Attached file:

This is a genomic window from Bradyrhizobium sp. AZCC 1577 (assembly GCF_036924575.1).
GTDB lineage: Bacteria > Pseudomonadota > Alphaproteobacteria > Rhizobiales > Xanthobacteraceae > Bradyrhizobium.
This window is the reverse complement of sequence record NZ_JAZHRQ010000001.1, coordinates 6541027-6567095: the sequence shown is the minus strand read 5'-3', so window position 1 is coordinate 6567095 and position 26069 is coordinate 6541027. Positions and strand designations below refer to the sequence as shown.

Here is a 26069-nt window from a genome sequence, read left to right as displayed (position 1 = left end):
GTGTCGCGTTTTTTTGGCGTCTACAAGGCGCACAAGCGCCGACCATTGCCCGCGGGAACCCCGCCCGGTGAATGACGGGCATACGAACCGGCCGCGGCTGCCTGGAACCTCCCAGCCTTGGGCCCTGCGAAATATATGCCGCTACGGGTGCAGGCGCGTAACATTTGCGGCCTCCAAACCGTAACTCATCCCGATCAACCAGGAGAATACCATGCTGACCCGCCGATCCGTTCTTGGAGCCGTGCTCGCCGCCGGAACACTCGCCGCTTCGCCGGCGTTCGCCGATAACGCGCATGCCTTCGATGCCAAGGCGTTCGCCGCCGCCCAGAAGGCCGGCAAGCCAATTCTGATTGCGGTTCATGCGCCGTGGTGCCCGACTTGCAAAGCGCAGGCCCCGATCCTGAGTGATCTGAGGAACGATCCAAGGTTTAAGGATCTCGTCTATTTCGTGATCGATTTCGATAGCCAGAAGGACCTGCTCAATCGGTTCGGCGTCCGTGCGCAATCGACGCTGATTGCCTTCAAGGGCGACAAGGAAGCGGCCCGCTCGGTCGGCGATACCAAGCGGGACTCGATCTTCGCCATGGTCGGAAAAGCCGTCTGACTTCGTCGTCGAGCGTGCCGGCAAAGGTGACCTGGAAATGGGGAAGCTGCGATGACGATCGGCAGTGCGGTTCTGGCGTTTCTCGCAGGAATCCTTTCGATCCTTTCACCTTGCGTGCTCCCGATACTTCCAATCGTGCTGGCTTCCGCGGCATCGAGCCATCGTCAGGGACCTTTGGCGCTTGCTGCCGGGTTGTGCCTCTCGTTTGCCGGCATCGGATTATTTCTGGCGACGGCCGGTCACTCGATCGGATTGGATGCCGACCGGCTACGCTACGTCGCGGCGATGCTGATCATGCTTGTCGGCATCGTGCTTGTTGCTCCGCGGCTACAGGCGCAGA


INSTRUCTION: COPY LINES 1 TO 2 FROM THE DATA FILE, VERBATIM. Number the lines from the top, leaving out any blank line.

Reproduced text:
This is a genomic window from Bradyrhizobium sp. AZCC 1577 (assembly GCF_036924575.1).
GTDB lineage: Bacteria > Pseudomonadota > Alphaproteobacteria > Rhizobiales > Xanthobacteraceae > Bradyrhizobium.